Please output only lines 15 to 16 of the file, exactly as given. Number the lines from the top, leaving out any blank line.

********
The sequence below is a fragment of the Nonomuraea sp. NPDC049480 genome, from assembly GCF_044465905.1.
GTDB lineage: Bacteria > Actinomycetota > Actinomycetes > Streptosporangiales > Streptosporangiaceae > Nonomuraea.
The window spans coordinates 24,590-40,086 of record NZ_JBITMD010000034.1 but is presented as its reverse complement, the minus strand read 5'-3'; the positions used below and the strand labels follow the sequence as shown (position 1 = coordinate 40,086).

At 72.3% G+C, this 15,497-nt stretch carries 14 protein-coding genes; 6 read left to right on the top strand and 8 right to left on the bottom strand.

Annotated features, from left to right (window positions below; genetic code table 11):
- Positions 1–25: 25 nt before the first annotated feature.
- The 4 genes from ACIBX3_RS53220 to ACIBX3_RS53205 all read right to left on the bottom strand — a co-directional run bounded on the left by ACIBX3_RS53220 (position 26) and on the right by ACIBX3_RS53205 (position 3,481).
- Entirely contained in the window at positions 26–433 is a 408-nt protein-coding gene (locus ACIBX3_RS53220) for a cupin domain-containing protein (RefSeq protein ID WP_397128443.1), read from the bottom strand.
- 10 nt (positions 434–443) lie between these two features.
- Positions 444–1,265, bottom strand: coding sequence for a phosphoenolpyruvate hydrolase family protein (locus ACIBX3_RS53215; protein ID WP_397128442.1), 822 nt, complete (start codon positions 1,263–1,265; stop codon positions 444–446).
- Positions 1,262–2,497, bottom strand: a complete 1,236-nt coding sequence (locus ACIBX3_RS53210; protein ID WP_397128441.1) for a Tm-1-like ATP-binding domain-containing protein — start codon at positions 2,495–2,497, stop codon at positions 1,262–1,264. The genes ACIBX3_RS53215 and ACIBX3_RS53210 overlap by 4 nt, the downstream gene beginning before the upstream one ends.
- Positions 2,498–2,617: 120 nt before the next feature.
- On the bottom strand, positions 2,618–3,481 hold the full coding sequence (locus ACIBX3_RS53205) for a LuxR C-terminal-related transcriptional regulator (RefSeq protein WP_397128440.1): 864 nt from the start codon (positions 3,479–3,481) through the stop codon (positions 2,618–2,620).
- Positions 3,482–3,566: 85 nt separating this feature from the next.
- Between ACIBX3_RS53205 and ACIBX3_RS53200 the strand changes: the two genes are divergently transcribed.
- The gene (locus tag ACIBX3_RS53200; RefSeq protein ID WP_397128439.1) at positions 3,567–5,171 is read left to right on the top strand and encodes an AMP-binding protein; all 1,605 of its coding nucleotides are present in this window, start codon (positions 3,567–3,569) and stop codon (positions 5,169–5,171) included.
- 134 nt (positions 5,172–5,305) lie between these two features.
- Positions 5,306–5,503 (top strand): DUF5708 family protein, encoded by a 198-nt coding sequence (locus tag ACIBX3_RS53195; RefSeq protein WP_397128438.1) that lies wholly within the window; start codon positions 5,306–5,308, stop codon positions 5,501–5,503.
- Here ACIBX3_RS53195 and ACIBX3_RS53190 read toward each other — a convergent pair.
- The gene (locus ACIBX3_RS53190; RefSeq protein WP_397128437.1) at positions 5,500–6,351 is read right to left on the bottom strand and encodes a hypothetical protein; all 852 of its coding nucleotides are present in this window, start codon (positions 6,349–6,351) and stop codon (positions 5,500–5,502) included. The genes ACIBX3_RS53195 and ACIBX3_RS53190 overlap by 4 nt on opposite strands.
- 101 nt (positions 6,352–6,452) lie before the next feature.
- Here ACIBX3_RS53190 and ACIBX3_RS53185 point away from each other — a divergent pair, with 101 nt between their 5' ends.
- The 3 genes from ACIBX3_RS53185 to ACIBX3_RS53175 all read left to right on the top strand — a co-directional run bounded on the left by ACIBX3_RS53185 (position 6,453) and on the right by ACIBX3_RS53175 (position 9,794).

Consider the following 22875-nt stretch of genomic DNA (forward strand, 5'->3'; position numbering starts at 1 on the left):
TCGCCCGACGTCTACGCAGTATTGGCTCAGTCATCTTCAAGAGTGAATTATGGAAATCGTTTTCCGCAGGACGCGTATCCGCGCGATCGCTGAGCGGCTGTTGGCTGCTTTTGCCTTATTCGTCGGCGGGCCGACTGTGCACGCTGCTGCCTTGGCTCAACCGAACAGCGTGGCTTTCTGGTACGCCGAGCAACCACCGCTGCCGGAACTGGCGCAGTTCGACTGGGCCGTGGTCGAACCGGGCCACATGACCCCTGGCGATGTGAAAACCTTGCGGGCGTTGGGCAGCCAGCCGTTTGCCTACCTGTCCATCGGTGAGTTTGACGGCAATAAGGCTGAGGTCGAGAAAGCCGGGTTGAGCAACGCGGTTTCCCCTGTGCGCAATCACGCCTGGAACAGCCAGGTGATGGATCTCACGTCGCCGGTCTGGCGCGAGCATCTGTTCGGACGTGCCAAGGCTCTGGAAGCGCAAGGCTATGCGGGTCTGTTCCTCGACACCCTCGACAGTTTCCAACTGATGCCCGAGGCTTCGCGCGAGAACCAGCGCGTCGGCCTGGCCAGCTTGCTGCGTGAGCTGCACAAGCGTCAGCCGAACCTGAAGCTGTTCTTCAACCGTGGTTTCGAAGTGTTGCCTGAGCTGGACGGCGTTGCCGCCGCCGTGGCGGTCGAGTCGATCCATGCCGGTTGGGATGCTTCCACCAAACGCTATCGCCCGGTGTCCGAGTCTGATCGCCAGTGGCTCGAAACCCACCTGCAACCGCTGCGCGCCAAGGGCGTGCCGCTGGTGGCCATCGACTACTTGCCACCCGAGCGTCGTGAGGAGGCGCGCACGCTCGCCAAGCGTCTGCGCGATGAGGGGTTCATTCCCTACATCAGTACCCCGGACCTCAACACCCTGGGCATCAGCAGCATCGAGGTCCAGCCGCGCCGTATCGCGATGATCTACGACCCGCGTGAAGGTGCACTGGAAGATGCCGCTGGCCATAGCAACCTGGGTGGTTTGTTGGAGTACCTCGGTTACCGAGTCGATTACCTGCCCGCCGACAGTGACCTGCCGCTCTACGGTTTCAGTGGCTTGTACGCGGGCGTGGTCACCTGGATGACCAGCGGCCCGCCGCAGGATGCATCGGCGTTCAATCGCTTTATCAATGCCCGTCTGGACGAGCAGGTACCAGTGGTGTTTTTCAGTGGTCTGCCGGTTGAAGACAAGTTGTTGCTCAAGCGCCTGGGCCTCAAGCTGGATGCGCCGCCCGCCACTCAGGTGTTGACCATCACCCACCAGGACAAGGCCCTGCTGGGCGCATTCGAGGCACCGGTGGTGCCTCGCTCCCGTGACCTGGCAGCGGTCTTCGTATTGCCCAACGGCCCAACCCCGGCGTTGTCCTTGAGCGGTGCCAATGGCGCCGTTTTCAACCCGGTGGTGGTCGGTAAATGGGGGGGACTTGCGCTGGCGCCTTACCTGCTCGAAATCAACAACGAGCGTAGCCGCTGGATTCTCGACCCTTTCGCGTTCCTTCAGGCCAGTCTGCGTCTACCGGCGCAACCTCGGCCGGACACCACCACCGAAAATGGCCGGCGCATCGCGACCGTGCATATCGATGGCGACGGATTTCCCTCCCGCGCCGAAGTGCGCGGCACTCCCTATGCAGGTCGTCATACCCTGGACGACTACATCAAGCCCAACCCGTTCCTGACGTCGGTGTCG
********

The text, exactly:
- Between ACIBX3_RS53205 and ACIBX3_RS53200 the strand changes: the two genes are divergently transcribed.
- The gene (locus tag ACIBX3_RS53200; RefSeq protein ID WP_397128439.1) at positions 3,567–5,171 is read left to right on the top strand and encodes an AMP-binding protein; all 1,605 of its coding nucleotides are present in this window, start codon (positions 3,567–3,569) and stop codon (positions 5,169–5,171) included.